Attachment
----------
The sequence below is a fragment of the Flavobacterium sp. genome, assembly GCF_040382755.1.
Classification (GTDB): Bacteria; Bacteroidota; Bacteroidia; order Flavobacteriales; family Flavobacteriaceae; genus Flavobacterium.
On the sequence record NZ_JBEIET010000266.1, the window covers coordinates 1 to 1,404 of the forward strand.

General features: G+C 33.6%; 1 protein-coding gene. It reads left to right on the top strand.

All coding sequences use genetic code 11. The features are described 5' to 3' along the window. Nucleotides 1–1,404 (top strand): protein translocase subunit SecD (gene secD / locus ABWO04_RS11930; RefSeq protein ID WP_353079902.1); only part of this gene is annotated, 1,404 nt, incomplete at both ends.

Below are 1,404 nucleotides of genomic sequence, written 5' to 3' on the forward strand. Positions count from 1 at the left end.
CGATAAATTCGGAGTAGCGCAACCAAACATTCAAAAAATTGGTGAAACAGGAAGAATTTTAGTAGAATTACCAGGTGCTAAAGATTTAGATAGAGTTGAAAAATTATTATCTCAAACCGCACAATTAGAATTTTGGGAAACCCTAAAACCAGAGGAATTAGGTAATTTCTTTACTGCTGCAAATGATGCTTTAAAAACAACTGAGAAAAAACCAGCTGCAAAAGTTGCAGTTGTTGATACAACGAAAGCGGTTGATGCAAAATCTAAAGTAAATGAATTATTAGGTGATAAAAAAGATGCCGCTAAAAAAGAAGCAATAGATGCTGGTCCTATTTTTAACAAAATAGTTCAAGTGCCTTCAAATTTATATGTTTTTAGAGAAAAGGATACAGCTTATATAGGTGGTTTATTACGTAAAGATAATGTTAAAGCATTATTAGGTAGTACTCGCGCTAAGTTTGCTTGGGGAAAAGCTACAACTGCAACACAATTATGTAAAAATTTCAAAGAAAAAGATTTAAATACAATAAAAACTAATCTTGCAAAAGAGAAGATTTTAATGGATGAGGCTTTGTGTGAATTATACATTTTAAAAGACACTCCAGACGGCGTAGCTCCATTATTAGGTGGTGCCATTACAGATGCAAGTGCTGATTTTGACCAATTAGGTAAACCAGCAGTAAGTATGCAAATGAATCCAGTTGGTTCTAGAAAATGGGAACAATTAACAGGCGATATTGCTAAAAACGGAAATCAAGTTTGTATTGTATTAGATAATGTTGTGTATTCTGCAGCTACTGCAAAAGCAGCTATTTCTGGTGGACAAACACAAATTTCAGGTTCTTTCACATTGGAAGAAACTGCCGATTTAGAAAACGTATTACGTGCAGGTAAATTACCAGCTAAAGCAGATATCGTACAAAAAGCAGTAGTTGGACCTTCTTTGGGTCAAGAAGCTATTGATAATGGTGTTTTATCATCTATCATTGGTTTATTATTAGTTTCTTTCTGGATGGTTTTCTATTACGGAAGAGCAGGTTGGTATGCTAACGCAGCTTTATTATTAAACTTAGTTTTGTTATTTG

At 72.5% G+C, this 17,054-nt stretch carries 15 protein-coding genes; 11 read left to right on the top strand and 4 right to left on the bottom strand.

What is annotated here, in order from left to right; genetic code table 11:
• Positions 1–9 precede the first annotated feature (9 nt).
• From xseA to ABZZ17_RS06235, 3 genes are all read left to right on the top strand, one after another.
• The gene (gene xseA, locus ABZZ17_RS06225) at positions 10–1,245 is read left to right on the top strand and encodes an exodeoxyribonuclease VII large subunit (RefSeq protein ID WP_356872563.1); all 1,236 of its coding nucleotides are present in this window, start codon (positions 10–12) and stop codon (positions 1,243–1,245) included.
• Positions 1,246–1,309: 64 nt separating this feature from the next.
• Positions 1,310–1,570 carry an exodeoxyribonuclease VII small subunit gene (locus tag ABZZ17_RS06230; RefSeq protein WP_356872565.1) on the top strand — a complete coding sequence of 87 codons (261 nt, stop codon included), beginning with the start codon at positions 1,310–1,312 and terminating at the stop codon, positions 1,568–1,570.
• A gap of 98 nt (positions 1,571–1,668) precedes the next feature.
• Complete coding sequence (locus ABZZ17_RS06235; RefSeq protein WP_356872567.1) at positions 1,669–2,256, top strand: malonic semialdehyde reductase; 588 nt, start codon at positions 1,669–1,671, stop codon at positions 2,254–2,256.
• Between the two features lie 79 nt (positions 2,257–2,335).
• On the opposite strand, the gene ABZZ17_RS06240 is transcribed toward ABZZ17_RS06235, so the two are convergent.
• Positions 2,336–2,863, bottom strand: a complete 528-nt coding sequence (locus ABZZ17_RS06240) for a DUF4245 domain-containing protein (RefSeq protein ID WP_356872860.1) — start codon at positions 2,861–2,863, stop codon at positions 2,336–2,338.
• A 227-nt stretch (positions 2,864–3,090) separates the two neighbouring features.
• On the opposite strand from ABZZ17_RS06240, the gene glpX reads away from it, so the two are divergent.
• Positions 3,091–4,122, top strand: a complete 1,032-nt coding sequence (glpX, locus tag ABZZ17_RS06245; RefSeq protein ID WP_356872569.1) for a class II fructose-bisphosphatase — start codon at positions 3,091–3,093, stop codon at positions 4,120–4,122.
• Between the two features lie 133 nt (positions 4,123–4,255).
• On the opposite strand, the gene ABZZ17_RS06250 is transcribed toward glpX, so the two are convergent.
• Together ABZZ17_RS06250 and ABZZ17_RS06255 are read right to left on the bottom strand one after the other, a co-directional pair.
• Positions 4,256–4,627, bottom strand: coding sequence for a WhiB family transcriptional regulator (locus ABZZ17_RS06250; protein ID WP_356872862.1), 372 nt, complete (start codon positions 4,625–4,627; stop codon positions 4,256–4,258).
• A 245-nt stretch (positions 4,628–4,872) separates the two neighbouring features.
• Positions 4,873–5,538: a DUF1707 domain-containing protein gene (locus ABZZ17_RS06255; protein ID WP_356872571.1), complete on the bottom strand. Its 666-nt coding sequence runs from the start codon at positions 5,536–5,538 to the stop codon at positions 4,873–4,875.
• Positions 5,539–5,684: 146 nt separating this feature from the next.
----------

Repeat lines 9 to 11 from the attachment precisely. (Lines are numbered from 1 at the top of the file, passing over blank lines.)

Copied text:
What is annotated here, in order from left to right; genetic code table 11:
• Positions 1–9 precede the first annotated feature (9 nt).
• From xseA to ABZZ17_RS06235, 3 genes are all read left to right on the top strand, one after another.